As mobile penetration grows, device recoveries are up 161%

Consistent with the widespread adoption of mobile devices, 2012 saw a 161% increase in mobile device data recoveries.

According to data from Kroll Ontrack’s recovery service, there was just a 55% increase in mobile device recoveries for phones and tablets from 2010 to 2011, so recoveries are starting to snowball. With recoveries being a function of the number of devices deployed, 2013 will likely see that level of growth as well, considering that the International Telecommunication Union expects overall mobile penetration rates to reach 96% globally by the end of this year.

“For mobile devices, physical damage is the most common cause of data loss we see, representing about two-thirds of data recovery cases,” said Todd Johnson, vice president of operations, Kroll Ontrack. “Inherent in their purpose, mobile devices are simply on the go, and therefore more susceptible to human error, including drops, which can cause electronic failure, and water damage. The other third are from logical failures, such as accidentally deleted files, corrupt software, password lockout and OS upgrade issues.”

The most requested data to be recovered from mobile devices are photos/videos and contacts, followed by notes and text messages.

Ontrack Data Recovery engineers report that in 2012, for recovery resulting from physical failure, 31% of cases were electronics-related physical damage, 23% were the result of water or moisture damage and 7% were related to the exterior damage to the device. For recovery resulting from logical failure, 26% were the result of deleted files, 7% were software corruption and 6% were cases of password lockout. Across all types of recovery scenarios, Kroll Ontrack has found that data loss incidents are platform independent and occur within iOS, Android, and Windows devices.

Different issues of course have different levels of difficulty when it comes to fixes. For example, “in most cases, recovery can be attained by way of physical repair or bypassing a corrupted OS,” said Greg Olson, senior vice president of data storage and recoveries at Kroll Ontrack.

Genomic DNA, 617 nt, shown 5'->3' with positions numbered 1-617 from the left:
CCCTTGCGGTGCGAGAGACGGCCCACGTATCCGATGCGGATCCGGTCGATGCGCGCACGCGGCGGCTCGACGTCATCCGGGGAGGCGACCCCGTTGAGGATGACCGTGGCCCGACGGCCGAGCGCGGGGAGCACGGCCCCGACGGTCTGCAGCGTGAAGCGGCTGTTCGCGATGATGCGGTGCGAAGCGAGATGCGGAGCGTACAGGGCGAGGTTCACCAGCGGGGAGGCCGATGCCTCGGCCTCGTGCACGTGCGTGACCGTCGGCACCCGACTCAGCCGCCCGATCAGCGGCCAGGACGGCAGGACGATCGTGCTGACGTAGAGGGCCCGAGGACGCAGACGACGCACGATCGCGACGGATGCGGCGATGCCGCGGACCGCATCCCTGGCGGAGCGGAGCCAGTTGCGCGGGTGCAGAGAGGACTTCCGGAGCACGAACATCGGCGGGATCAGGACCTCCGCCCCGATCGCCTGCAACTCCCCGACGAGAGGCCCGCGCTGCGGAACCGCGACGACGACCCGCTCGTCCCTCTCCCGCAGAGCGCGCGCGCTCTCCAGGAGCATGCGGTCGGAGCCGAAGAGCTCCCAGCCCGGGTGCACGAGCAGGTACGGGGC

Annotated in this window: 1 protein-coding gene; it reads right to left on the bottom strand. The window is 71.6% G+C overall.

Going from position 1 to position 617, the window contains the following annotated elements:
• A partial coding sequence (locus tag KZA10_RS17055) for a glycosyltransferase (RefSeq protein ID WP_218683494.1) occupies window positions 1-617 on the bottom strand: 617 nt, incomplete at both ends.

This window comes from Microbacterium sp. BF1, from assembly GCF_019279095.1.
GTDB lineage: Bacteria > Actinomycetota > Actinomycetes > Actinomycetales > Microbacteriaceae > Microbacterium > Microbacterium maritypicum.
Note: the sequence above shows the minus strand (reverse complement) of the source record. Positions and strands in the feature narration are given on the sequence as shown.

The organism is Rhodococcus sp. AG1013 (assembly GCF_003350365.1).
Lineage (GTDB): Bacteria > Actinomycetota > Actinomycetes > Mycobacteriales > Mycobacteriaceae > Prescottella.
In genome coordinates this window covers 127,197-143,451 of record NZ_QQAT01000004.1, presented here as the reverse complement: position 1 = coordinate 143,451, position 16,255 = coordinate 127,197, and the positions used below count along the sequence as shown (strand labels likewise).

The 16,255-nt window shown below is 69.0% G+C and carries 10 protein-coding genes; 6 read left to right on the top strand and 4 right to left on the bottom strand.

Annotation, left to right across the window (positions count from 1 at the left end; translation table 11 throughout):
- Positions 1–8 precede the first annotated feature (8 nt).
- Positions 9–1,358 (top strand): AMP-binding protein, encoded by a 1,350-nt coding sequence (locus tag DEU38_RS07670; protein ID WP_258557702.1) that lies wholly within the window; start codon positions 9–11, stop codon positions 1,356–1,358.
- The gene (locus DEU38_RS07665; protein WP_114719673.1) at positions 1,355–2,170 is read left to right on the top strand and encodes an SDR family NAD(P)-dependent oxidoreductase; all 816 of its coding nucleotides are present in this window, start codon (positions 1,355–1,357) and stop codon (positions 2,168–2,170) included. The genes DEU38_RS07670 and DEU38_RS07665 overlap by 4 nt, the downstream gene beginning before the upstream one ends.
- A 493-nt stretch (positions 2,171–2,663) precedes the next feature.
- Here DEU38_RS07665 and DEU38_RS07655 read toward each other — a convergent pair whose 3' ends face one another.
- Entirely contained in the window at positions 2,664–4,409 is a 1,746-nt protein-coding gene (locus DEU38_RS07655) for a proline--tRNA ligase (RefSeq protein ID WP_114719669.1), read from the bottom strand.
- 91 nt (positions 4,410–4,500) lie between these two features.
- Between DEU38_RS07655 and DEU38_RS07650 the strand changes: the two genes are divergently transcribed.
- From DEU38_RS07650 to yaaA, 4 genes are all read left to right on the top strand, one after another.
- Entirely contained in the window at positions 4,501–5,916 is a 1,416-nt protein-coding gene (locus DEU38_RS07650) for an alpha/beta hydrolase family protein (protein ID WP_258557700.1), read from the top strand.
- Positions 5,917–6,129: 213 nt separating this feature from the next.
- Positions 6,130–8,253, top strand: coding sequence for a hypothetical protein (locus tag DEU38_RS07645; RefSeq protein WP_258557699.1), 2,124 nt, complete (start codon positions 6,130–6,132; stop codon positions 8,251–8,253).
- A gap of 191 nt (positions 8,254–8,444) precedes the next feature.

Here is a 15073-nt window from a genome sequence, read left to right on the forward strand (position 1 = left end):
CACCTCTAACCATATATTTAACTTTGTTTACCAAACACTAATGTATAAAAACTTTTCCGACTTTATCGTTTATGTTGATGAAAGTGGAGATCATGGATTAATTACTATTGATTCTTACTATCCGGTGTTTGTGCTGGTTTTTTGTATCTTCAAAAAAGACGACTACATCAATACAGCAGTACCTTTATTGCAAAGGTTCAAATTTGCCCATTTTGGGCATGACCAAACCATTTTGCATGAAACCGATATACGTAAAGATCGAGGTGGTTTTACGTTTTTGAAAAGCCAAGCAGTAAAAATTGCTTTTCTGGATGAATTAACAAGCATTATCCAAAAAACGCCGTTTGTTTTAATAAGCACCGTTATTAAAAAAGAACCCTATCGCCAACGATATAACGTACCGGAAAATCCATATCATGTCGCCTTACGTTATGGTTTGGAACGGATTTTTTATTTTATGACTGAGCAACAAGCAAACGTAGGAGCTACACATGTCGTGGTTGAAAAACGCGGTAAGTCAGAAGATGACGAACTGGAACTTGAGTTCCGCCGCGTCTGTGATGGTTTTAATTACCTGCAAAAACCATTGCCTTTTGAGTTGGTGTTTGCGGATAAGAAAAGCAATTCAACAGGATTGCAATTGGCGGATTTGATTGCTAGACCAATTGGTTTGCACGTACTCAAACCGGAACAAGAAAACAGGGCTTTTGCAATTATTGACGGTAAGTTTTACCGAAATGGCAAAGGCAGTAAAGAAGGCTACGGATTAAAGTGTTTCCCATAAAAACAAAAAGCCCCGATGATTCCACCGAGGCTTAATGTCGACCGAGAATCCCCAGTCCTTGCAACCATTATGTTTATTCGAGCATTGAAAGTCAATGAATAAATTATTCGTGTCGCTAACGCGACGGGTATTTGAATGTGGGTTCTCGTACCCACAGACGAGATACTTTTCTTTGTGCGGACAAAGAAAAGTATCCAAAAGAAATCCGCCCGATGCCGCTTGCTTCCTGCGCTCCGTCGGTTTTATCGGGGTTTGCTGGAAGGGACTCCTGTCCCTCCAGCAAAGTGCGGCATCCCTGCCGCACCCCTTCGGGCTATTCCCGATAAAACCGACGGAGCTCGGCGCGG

In instances of physical damage, recovery usually means opening the device within a cleanroom environment and assessing the physical condition of the circuit boards and parts through a comprehensive diagnostic process. The mobile device’s printed circuit board (PCB) parts are examined and repaired as needed to get the device to a state where the data can be read. When there is logical failure, such as a corrupt operating system or failed OS update, engineers typically use specialized software to bypass the identified issue and then access and extract the data.

To promote the best chance of success in recovering valuable data in the event of a failure, Kroll Ontrack stresses that time is of the essence. Users should power off the mobile device immediately and get it to a reputable data recovery provider. “The longer you wait, the more likely critical data will be overwritten (deleted files) or the drive will corrode (physical damage such as water),” the company said.

Of course the best offense is a good defense. Before disaster strikes, users should back up their data to another device, such as a laptop, the cloud or an external drive. “If you get an operating system error, this backup is often the saving grace in the recovery process,”” Kroll Ontrack noted.

Also, users should know what they want. “The key to recovering data quickly is to know what data to target,” the company said. “Communicate to your data recovery provider what data is most critical to better ensure a timely and accurate recovery.”

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